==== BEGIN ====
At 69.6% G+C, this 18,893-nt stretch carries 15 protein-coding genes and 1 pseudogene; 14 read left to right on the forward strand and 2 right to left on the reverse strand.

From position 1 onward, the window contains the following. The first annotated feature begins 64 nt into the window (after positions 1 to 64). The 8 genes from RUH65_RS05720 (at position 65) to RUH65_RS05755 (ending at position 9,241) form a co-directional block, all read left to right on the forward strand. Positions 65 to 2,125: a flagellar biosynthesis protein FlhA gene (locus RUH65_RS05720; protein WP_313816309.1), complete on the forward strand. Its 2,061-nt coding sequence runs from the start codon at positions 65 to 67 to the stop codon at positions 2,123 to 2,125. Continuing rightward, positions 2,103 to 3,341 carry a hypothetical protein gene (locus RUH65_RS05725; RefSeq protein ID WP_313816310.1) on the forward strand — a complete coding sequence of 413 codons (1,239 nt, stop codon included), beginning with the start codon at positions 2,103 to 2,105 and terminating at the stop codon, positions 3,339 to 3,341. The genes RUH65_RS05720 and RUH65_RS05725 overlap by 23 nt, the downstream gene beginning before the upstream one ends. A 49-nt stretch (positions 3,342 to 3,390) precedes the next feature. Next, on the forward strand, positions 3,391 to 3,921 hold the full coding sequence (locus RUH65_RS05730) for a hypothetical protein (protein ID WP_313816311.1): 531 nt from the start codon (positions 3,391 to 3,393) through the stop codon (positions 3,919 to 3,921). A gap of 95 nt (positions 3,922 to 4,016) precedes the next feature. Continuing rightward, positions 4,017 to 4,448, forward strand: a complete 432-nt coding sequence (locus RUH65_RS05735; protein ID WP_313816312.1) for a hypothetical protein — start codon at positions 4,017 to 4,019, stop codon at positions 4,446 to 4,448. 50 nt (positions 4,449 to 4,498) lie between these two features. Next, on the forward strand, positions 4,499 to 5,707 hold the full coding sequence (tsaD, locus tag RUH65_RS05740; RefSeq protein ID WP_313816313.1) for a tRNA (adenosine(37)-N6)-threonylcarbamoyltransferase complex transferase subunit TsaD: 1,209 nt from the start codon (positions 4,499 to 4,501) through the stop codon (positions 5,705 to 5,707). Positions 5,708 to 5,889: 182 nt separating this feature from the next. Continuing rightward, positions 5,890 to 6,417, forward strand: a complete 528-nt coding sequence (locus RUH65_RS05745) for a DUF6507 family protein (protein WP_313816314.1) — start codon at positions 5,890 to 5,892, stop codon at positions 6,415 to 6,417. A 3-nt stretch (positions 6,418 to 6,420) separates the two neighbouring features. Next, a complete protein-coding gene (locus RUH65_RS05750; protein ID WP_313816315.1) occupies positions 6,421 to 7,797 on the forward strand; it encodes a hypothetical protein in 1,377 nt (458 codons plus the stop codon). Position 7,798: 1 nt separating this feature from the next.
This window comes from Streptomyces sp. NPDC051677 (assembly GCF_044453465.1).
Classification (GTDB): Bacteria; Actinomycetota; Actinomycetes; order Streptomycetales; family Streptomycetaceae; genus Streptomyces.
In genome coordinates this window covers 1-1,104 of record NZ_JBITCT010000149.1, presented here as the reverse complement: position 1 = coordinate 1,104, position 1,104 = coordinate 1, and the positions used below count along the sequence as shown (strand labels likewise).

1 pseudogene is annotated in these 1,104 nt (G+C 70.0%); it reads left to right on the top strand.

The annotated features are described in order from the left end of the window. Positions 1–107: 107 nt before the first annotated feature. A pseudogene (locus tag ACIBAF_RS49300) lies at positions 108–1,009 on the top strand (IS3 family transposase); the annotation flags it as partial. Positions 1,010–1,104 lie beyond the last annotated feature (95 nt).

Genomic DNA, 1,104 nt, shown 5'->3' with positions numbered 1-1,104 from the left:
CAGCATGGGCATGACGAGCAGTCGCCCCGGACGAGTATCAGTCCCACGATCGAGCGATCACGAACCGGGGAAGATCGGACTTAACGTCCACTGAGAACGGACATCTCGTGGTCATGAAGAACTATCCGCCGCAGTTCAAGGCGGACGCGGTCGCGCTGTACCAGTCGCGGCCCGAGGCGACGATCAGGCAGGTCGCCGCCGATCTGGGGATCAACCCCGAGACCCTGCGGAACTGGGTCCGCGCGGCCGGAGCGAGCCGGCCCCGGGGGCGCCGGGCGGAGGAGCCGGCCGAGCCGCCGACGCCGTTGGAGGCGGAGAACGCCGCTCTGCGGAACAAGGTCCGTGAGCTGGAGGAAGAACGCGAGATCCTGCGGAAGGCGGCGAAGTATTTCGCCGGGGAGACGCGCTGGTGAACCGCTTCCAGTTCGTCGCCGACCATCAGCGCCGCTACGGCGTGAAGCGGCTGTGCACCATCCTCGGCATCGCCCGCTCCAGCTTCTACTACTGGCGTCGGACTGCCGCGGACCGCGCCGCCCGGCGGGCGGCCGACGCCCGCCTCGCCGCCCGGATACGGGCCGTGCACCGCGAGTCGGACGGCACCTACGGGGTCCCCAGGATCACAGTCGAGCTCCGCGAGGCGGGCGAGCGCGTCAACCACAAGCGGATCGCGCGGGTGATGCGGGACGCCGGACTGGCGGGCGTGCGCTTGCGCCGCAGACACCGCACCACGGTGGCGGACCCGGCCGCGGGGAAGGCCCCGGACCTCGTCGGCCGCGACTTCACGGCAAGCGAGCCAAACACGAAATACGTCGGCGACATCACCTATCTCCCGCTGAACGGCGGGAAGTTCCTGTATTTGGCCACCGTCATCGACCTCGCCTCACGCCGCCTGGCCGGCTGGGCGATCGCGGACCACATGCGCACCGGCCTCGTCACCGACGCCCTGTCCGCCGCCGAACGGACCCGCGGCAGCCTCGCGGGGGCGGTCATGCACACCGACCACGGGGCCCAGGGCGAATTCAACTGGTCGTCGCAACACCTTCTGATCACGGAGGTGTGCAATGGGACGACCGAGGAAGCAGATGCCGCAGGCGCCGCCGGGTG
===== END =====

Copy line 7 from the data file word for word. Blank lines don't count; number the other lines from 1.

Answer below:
The annotated features are described in order from the left end of the window. Positions 1–107: 107 nt before the first annotated feature. A pseudogene (locus tag ACIBAF_RS49300) lies at positions 108–1,009 on the top strand (IS3 family transposase); the annotation flags it as partial. Positions 1,010–1,104 lie beyond the last annotated feature (95 nt).